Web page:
Global analysis finds daylight plant respiration over-estimated by 25%
Data from flux towers has implications for ecosystem management – and NASA mission control. Natalie Parletta reports.
Eddy Covariance sounds like a rockabilly singer. But it turns out this is the name given to measuring patterns of ecosystem carbon exchange – and scientists have discovered via a massive global network of data-gathering structures known as flux towers that these patterns could be markedly different to what was previously thought.
The eddy covariance technique has been used since the 1980s to calculate the exchange of carbon, water and energy between the land and atmosphere at half-hourly intervals – day and night, all year round. Algorithms computed from the data provide a proxy estimate of photosynthesis and respiration levels at an ecosystem level.
The net carbon flux results from the difference between its uptake through plant photosynthesis and its release through respiration.
The towers also measure winds and turbulence to work out where each packet of air comes from. Lead author Trevor Keenan, from the Lawrence Berkeley National Laboratory, US, poses the question: “Is it coming from the atmosphere, is it coming from the vegetation, is it coming from over there, or really close?”
Previous models were based on a core assumption that respiration is the same throughout the night and day, except when it responds to temperature – which causes, for instance, increased microbial activity.
But the new measurements, published in the journal Nature Ecology and Evolution, have confirmed what leaf physiologists have been saying all along: leaves respire significantly less when the sun comes out.
Previously, ecosystem scientists were unable to back up this observation, Keenan explains, “so we effectively kind of just ignored it, and didn’t include that information in the processes we used to estimate respiration during the day.”
Keenan and colleagues reanalysed the global database, using improved algorithms that can separate the effects of temperature from light, to search for evidence of any diurnal change in respiration.
They found that current estimates of ecosystem-level photosynthesis and respiration err by up to 25%, equating to around 10 petagrams of carbon.
To put that in context, the level of bias in current estimates of carbon flux is equivalent to the amount of anthropogenic carbon emissions each year.
“We were overestimating the amount of carbon being released, and also overestimating the amount of carbon being taken up,” Keenan says.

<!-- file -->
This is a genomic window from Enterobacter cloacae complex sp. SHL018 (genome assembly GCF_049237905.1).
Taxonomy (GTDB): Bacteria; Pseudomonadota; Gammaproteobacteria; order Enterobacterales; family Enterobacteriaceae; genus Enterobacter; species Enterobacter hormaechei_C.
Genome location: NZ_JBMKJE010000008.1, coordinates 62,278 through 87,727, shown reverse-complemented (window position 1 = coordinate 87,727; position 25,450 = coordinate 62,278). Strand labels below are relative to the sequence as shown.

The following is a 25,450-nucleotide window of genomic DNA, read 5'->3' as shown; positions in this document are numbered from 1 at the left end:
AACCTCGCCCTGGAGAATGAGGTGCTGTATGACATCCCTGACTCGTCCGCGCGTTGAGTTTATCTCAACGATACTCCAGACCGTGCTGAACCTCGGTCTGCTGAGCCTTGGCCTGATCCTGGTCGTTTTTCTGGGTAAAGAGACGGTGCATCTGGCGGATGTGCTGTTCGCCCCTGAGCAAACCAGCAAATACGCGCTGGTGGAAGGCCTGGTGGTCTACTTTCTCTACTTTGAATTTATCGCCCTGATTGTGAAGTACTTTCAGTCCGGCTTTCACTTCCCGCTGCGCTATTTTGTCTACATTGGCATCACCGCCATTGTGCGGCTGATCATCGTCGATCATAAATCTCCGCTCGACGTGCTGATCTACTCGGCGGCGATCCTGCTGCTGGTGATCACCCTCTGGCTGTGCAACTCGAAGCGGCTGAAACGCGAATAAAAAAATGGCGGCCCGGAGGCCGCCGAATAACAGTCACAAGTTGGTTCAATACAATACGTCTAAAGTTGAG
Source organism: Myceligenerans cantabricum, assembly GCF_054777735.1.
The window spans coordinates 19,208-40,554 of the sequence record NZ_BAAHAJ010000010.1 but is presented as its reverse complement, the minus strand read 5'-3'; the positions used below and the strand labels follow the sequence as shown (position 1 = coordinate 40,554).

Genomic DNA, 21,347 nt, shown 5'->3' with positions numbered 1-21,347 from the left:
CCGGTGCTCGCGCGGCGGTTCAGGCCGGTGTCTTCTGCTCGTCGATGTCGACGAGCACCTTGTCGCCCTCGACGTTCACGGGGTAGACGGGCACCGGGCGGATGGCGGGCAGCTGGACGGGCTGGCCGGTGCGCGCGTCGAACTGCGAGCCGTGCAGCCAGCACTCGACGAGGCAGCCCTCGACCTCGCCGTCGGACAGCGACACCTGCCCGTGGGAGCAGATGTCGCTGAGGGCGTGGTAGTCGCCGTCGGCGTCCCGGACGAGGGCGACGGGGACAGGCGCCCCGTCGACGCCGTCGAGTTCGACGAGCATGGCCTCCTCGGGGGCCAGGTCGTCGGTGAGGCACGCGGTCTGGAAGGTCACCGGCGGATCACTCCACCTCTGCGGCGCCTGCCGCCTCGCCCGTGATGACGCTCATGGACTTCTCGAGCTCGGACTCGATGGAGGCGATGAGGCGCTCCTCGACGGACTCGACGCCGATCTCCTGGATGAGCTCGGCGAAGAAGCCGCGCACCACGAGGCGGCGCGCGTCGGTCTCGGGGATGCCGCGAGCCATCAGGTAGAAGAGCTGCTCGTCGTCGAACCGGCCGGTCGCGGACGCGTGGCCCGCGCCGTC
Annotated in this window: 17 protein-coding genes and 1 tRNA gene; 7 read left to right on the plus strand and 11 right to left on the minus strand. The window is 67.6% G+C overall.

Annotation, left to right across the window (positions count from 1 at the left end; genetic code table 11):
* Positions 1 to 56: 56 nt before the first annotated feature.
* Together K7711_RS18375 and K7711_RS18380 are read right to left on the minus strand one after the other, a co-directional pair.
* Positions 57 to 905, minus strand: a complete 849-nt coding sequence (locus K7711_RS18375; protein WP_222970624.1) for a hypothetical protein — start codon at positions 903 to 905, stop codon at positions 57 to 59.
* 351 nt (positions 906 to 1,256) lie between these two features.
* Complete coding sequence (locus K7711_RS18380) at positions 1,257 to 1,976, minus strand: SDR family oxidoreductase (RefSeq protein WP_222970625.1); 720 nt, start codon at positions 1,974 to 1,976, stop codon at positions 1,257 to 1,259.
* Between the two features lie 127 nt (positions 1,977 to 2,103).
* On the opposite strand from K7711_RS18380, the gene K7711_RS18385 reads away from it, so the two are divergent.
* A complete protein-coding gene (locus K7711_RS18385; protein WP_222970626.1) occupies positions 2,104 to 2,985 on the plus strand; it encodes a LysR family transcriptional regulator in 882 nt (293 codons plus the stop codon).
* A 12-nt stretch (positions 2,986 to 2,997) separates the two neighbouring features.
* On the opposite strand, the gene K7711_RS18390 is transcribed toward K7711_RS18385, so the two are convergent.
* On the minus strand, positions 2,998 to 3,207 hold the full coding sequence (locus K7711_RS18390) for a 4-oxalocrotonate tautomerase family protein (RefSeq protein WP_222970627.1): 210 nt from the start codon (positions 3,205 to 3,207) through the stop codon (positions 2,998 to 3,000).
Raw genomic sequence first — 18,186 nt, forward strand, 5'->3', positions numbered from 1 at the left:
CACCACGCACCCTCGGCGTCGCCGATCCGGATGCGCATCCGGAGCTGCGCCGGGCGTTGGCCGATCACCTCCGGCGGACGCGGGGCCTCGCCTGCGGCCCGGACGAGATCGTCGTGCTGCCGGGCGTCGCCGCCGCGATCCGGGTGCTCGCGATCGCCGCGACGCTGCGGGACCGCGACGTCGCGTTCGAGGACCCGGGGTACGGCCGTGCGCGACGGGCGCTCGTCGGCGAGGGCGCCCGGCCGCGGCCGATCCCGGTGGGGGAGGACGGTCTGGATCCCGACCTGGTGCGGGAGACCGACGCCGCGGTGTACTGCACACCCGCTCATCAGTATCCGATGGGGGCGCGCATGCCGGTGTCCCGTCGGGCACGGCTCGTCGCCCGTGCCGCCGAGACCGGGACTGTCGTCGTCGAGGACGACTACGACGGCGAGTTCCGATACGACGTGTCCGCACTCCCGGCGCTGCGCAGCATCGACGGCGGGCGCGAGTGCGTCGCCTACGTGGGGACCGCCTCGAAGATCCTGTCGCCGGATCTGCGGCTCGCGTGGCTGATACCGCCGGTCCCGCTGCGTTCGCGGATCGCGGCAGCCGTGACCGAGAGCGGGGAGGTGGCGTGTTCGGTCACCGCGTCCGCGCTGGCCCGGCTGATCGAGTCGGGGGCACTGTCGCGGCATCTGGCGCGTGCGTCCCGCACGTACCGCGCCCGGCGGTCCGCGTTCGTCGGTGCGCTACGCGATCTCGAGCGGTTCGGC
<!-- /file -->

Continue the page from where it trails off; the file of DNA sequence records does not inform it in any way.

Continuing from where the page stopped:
It doesn’t alter the net calculation of carbon in the cycle, just the source of the contributions.
“We were getting the right answer for the wrong reason,” he notes.
“But we don’t know how it varies between ecosystems or what drives the magnitude of this decrease in respiration under different climate environments, so there needs to be a lot of research to figure out how it varies and why, so we can build the models.
“This global network has over 1000 sites around the world and they’re all measuring this every half hour, and some have been doing that for 30 years. So, it’s a huge amount of information you can mine.”
Keenan and his team are members of the AmeriFlux management project at Berkeley, part of the global FLUXNET network. They manage data from the 300 American sites and make it publicly available.
Previous analyses, in collaboration with Australian scientists at the OzFlux site, showed that increased carbon dioxide is triggering ecosystems to become more efficient at using water.
The network’s measurements of incoming and outgoing energy between the Earth and the atmosphere also provide useful data for NASA to calibrate satellites and ensure they are measuring what they think they are.
“I think it’s really cool that we have this global network of these measurements,” Keenan says. “They’re observing something at an ecosystem scale that you can’t observe using any other technique.
“For decades we’ve had this traditional science approach that you go out and measure something – you measure a leaf, a plant or an animal or whatever – and you make your computations.
“Now we have this network approach to science that’s really allowing us to ask the questions that we need to answer if we want to build a model to predict the future of the whole earth.”